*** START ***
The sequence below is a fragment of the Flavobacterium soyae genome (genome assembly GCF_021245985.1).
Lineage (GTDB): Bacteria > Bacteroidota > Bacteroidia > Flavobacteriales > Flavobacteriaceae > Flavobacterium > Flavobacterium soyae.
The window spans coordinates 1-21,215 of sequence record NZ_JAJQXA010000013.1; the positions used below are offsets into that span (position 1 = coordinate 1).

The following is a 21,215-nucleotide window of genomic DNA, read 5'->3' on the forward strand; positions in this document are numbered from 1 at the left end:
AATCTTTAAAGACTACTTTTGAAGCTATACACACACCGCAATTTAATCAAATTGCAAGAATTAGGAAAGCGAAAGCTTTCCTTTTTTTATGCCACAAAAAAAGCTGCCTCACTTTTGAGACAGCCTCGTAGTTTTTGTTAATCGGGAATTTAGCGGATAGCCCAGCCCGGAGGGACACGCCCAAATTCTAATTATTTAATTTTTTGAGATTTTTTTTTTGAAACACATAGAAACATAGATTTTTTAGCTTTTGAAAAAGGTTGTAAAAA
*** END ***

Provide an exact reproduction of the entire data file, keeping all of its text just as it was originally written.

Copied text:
The sequence below is a fragment of the Flavobacterium soyae genome (genome assembly GCF_021245985.1).
Lineage (GTDB): Bacteria > Bacteroidota > Bacteroidia > Flavobacteriales > Flavobacteriaceae > Flavobacterium > Flavobacterium soyae.
The window spans coordinates 1-21,215 of sequence record NZ_JAJQXA010000013.1; the positions used below are offsets into that span (position 1 = coordinate 1).

The following is a 21,215-nucleotide window of genomic DNA, read 5'->3' on the forward strand; positions in this document are numbered from 1 at the left end:
AATCTTTAAAGACTACTTTTGAAGCTATACACACACCGCAATTTAATCAAATTGCAAGAATTAGGAAAGCGAAAGCTTTCCTTTTTTTATGCCACAAAAAAAGCTGCCTCACTTTTGAGACAGCCTCGTAGTTTTTGTTAATCGGGAATTTAGCGGATAGCCCAGCCCGGAGGGACACGCCCAAATTCTAATTATTTAATTTTTTGAGATTTTTTTTTTGAAACACATAGAAACATAGATTTTTTAGCTTTTGAAAAAGGTTGTAAAAA